- Requiem, for chorus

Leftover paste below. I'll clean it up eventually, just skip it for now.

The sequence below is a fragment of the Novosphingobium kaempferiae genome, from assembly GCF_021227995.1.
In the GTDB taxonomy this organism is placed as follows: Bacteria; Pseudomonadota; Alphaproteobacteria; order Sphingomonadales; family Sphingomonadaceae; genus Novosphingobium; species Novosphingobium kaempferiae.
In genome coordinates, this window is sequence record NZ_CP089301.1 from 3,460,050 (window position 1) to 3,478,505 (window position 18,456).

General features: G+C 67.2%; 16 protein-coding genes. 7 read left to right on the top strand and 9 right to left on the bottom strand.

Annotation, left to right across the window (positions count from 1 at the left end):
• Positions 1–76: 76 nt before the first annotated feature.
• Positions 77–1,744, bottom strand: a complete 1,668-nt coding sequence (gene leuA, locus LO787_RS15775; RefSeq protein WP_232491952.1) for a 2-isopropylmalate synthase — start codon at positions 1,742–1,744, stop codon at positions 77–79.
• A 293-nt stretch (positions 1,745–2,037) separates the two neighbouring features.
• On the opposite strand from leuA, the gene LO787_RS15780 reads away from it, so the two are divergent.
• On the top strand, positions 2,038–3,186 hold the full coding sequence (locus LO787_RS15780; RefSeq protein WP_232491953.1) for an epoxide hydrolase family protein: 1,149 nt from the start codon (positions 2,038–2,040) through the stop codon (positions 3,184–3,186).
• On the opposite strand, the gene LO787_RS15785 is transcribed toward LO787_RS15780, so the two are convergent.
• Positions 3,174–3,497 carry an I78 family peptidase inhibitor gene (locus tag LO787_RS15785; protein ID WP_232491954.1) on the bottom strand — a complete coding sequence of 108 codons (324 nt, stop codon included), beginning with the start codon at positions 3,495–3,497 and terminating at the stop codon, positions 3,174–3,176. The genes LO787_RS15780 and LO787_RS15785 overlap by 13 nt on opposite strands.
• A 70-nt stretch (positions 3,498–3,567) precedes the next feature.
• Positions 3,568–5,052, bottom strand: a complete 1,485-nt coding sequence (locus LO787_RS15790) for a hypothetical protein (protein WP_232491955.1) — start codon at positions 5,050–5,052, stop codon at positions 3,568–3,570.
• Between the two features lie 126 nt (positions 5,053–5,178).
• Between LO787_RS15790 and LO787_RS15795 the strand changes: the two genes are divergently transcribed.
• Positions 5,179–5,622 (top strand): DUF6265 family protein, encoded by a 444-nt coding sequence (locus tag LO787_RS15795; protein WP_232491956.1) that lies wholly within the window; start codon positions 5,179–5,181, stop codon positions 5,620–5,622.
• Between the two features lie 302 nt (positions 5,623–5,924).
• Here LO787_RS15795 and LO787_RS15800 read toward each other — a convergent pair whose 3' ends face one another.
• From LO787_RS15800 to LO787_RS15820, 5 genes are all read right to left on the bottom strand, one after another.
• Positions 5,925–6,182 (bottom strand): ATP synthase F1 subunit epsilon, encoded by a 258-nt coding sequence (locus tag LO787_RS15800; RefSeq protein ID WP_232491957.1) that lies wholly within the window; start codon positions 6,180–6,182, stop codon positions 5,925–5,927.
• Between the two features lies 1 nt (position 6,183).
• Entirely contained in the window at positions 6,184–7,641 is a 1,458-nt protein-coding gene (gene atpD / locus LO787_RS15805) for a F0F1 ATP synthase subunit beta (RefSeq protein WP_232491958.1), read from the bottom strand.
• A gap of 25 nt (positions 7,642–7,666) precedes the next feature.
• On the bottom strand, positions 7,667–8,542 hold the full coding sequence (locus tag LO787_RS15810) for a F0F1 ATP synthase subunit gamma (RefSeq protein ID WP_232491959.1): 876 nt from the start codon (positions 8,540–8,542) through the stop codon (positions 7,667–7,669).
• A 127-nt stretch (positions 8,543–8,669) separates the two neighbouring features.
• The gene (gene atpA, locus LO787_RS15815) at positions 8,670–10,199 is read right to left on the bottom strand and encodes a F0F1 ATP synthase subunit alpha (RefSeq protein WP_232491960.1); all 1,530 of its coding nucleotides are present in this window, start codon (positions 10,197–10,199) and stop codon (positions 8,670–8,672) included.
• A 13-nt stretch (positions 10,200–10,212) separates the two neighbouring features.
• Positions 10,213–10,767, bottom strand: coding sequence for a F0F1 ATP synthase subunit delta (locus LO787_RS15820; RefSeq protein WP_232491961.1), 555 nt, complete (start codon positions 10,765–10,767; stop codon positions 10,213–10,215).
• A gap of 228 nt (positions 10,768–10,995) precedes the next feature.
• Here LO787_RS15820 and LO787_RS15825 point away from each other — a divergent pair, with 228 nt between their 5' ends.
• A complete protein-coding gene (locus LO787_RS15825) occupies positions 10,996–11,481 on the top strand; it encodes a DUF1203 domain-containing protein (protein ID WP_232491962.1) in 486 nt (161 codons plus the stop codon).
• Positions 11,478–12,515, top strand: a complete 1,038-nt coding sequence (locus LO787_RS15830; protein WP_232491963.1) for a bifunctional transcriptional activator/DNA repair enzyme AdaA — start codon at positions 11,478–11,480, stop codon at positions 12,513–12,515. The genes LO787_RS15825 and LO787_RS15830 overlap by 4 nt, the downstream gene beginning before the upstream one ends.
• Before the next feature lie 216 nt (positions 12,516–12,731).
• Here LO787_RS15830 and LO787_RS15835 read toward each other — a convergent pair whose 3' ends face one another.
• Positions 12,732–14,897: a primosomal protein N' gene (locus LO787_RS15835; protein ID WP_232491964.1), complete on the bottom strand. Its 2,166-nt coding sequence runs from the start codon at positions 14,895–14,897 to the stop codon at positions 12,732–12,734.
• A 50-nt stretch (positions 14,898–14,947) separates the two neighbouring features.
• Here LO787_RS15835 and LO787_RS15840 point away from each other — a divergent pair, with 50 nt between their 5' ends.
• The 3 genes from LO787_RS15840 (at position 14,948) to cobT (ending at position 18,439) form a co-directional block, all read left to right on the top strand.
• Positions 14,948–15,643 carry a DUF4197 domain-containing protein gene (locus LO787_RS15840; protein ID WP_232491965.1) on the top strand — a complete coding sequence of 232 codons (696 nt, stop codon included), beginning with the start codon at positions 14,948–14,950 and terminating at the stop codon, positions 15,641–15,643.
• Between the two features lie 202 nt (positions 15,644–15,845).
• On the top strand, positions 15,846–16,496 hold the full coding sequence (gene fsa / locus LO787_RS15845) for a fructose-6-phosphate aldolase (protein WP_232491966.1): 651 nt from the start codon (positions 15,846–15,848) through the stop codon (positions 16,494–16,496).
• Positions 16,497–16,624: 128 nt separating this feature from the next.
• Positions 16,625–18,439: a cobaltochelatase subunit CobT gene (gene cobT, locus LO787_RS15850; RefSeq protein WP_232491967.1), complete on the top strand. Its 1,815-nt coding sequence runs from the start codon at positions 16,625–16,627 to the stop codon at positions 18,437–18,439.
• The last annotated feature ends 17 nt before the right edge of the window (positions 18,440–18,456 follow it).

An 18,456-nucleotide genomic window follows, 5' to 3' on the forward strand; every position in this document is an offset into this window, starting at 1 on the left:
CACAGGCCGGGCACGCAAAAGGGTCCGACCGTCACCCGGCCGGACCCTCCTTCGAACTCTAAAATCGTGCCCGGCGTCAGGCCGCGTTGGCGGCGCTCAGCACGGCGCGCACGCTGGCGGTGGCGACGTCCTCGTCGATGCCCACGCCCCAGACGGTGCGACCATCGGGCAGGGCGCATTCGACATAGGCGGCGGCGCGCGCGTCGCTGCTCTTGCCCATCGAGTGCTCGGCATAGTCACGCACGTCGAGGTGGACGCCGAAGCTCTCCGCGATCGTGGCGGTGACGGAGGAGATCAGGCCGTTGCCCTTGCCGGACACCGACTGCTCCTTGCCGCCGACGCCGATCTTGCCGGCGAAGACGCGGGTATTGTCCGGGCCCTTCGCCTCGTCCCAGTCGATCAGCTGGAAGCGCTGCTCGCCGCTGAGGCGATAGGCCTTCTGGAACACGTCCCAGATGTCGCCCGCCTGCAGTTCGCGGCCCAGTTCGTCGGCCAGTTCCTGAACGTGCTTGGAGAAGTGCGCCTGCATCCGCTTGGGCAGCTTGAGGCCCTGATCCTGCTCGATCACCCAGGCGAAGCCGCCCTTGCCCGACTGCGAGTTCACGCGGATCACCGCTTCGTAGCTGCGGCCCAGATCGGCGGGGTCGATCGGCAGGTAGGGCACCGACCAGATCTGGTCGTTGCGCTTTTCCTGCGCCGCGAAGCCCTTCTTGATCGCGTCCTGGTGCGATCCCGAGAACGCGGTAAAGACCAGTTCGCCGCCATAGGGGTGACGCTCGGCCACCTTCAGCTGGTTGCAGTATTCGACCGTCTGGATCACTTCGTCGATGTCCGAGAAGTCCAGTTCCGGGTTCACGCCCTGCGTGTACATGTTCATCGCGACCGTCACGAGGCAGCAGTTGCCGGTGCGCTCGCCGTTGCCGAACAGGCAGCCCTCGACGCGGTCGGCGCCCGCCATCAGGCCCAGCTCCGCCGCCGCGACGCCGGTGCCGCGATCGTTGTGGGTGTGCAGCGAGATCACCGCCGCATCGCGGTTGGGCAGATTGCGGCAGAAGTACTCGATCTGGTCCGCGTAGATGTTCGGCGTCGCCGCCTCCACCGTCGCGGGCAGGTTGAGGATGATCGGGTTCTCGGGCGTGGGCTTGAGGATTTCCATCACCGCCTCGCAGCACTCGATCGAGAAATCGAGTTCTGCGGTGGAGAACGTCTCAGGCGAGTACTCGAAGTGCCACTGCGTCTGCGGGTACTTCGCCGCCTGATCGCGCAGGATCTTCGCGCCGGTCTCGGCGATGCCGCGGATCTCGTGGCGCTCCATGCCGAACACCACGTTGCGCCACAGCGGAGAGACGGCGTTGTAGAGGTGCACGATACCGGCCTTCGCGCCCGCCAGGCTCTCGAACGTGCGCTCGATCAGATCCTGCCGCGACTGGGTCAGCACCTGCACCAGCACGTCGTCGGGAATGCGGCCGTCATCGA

Randall Thompson's "Requiem" (1958) is widely regarded as his masterpiece, though it has received few complete performances, due to the difficulties of sustaining an hour-long work for double-chorus a cappella. This 2016 Naxos release by David Hayes and the Philadelphia Singers is the world premiere recording, and it shows the group's dedication in reviving this important American work. Thompson set Bible verses in English, instead of the Latin text of the Missa pro defunctis, and in the spirit of Johannes Brahms' "Ein deutsches Requiem," he created a vernacular work that reflects on the meaning of death and offers consolation to the living. The textures of the choral writing are quite full and flowing, and the harmonies are lush, often the result of divided parts and added-note chords. The Philadelphia Singers have polished their performance to perfection, and the group's transparent lines, clear enunciation, and warm vocal blend give a light and surprisingly joyous feeling to the music, which dispels the gloominess typically associated with Requiem masses. This excellent recording is long overdue, and is required listening for devotees of modern choral music.